It's inconceivable that we can have a viable agricultural system without these genetic resources. If we're serious about keeping agriculture healthy, we need a financial structure that can ensure it.
Unfortunately, most of our gene banks around the world run on year-to-year budgets. I don't have to tell producers the lack of attention paid to agriculture by politicians. Now, imagine how much attention the gene banks get: obviously, not much.
Part of the problem is you can go into a meeting and mention gene bank, and people's eyes glaze over. Maybe they recall a high school biology class they did poorly in. It just seems a bit intimidating, and they usually ask about GMOs first, and the conversation is off the rails almost immediately.
But if you ask, “Do you realize that, at the end of the 1800s, we were growing 7,000 named apple varieties in the United States? Now, 6,800 of those are extinct as the dinosaurs.” That helps explain what we're in danger of losing.
I'm talking about conserving valuable material for plant breeders. This is material that, in the future, will help us feed the world in the face of drought and pests and nutritional needs. We must guard what we still have.
How primitive are the seeds collected? Are you searching the backwoods of Asia to find the oldest variety of rice? Are you tasked with that?
Indirectly. We don't anticipate funding collecting expeditions. USDA actually has people who go around plant collecting. They're looking not just for primitive varieties of potatoes and soybeans; they're looking for the wild relatives — the weeds — genetically related to them.
Very often, the wild relatives of a modern crop have genetic resistance to disease or pests. More and more, plant breeders are turning to wild relatives to find those qualities for new varieties.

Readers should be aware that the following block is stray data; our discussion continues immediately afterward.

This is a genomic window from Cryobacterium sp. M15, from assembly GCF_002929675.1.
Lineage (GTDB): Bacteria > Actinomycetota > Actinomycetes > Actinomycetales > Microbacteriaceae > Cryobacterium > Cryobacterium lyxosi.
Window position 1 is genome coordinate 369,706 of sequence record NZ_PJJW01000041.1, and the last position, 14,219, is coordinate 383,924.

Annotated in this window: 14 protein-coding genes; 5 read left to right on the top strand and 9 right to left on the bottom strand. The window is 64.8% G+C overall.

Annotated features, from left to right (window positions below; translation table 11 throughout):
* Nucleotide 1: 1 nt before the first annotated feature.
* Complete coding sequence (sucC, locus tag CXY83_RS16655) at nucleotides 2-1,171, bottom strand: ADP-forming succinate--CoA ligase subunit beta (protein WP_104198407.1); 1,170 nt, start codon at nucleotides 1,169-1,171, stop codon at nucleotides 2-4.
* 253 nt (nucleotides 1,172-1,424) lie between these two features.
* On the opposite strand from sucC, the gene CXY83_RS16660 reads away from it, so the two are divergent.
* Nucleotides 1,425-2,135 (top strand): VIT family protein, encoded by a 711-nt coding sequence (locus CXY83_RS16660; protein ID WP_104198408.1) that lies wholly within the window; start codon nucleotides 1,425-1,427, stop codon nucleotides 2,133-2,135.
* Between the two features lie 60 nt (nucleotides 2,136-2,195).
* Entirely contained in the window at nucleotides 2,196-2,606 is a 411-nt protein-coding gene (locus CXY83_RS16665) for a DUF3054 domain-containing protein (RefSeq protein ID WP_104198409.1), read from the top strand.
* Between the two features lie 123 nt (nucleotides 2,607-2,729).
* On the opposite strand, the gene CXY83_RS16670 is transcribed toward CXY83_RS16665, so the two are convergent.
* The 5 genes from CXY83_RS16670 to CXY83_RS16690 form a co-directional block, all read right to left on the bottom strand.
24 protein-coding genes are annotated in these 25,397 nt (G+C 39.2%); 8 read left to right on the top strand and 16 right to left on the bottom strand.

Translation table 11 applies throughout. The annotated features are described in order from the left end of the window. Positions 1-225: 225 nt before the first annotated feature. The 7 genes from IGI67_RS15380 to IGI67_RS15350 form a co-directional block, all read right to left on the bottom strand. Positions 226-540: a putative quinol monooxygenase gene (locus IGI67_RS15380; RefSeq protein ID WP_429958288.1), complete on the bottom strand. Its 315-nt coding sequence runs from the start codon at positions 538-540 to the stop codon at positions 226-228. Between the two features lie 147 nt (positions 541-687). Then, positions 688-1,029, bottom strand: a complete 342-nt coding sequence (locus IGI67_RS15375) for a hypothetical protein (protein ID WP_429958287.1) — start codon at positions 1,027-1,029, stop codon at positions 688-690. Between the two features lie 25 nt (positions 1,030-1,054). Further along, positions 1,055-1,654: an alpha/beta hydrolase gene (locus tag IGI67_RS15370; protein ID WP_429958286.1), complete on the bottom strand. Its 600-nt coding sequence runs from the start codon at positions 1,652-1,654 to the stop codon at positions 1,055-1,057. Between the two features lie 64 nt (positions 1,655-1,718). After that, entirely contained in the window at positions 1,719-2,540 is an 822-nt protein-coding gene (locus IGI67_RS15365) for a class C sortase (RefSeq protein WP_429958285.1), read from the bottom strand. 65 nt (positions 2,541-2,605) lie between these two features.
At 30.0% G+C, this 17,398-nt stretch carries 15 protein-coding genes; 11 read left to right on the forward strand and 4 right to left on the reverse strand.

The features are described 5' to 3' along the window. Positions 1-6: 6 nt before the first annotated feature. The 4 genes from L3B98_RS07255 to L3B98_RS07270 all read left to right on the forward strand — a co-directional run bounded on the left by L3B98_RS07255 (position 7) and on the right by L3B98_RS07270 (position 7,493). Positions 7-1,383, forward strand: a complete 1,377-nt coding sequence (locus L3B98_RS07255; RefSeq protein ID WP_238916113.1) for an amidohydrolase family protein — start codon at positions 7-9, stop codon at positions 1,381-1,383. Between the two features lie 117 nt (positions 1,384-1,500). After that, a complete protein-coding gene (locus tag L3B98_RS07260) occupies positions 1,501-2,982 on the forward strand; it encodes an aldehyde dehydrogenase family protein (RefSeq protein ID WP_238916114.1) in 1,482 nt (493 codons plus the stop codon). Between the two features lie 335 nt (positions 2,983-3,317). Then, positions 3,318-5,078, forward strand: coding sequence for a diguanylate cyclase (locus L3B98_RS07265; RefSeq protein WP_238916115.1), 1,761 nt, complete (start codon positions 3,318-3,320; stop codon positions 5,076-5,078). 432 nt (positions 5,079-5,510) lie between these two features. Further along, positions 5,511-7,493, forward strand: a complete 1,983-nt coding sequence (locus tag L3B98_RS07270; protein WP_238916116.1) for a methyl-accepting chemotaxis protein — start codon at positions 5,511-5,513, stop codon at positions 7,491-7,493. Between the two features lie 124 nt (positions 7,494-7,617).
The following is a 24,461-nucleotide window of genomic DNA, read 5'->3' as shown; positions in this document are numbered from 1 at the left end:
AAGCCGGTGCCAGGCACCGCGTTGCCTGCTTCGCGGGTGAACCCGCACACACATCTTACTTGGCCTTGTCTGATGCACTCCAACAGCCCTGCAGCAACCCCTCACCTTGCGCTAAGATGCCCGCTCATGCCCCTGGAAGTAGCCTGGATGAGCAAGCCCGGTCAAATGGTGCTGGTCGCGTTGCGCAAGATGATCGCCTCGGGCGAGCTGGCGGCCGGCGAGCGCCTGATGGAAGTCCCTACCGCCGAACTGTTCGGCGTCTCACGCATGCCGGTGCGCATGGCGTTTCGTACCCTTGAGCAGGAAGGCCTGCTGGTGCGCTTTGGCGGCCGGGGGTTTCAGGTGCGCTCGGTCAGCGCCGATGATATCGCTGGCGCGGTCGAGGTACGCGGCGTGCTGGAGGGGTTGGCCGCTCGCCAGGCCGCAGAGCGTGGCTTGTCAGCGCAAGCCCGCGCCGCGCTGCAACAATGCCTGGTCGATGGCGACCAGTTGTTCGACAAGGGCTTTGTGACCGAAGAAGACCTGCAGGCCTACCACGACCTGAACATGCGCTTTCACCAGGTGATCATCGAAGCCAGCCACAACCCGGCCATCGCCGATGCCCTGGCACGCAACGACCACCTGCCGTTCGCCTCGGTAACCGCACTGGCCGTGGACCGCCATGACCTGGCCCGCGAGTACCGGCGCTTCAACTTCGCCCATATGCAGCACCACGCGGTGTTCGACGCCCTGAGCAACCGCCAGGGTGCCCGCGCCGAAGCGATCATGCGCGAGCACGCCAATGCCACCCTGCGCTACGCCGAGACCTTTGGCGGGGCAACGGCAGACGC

Gene banks hold a combination of traditional cultivars — in some cases very odd stuff collected decades ago — and wild relatives.
The most arresting instances of this are visual. For instance, there's potted corn. Instead of the husk being over the ear, there's a husk over each kernel. There's also rice that can be grown under 20 feet of water and rice that can be grown in semi-arid conditions. Such things are immediately interesting and garner attention.
How do companies or researchers approach a gene bank? Does a researcher come to your organization with a checklist of genetic traits they want to fill?
The gene banks around the world are a combination of public and private concerns — mostly public. Most of the time, we're talking about national gene banks such as at USDA. (In Scandinavia), there's a Nordic gene bank collectively run by Sweden, Norway, Denmark, Finland and Iceland.
There are banks in poorer countries, too. A huge gene bank in Russia has been on the endangered list for a long time.
Basically, plant breeders go directly to the banks with requests. Some banks have online databases that can be mined for particular characteristics.
The Global Crop Diversity Trust isn't going to be the go-between. Instead, we're standing behind the gene banks supporting their efforts. We're an endowment fund, if you will, to support the ongoing conservation of all this diversity.